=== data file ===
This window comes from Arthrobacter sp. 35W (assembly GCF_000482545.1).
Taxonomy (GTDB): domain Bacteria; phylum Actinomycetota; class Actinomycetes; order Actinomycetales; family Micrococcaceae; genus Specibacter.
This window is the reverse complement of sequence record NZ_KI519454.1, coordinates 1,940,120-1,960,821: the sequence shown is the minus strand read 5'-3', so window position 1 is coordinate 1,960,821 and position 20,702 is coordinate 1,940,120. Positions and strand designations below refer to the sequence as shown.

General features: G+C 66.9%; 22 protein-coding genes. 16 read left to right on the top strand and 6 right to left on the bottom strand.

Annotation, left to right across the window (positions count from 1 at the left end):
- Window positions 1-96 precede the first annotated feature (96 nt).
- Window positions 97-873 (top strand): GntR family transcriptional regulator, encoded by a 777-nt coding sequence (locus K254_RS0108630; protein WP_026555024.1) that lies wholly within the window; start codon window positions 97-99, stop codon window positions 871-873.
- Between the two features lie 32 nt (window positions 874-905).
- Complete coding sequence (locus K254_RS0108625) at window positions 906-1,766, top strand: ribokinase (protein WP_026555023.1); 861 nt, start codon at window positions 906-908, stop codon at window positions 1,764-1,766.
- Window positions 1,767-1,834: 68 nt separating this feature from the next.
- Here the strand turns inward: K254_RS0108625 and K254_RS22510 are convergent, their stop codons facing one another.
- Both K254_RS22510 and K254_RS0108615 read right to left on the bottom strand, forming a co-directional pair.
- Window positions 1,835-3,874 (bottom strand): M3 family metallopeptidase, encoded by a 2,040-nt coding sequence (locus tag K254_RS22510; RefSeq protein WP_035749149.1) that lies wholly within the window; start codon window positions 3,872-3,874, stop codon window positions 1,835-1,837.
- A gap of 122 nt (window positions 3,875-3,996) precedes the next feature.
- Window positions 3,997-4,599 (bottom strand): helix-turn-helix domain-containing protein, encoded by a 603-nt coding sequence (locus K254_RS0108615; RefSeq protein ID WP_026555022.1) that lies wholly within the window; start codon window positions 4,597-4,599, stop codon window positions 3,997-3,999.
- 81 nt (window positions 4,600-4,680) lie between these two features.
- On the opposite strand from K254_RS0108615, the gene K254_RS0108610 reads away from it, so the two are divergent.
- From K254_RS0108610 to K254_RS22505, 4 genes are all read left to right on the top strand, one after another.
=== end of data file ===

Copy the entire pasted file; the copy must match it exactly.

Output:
This window comes from Arthrobacter sp. 35W (assembly GCF_000482545.1).
Taxonomy (GTDB): domain Bacteria; phylum Actinomycetota; class Actinomycetes; order Actinomycetales; family Micrococcaceae; genus Specibacter.
This window is the reverse complement of sequence record NZ_KI519454.1, coordinates 1,940,120-1,960,821: the sequence shown is the minus strand read 5'-3', so window position 1 is coordinate 1,960,821 and position 20,702 is coordinate 1,940,120. Positions and strand designations below refer to the sequence as shown.

General features: G+C 66.9%; 22 protein-coding genes. 16 read left to right on the top strand and 6 right to left on the bottom strand.

Annotation, left to right across the window (positions count from 1 at the left end):
- Window positions 1-96 precede the first annotated feature (96 nt).
- Window positions 97-873 (top strand): GntR family transcriptional regulator, encoded by a 777-nt coding sequence (locus K254_RS0108630; protein WP_026555024.1) that lies wholly within the window; start codon window positions 97-99, stop codon window positions 871-873.
- Between the two features lie 32 nt (window positions 874-905).
- Complete coding sequence (locus K254_RS0108625) at window positions 906-1,766, top strand: ribokinase (protein WP_026555023.1); 861 nt, start codon at window positions 906-908, stop codon at window positions 1,764-1,766.
- Window positions 1,767-1,834: 68 nt separating this feature from the next.
- Here the strand turns inward: K254_RS0108625 and K254_RS22510 are convergent, their stop codons facing one another.
- Both K254_RS22510 and K254_RS0108615 read right to left on the bottom strand, forming a co-directional pair.
- Window positions 1,835-3,874 (bottom strand): M3 family metallopeptidase, encoded by a 2,040-nt coding sequence (locus tag K254_RS22510; RefSeq protein WP_035749149.1) that lies wholly within the window; start codon window positions 3,872-3,874, stop codon window positions 1,835-1,837.
- A gap of 122 nt (window positions 3,875-3,996) precedes the next feature.
- Window positions 3,997-4,599 (bottom strand): helix-turn-helix domain-containing protein, encoded by a 603-nt coding sequence (locus K254_RS0108615; RefSeq protein ID WP_026555022.1) that lies wholly within the window; start codon window positions 4,597-4,599, stop codon window positions 3,997-3,999.
- 81 nt (window positions 4,600-4,680) lie between these two features.
- On the opposite strand from K254_RS0108615, the gene K254_RS0108610 reads away from it, so the two are divergent.
- From K254_RS0108610 to K254_RS22505, 4 genes are all read left to right on the top strand, one after another.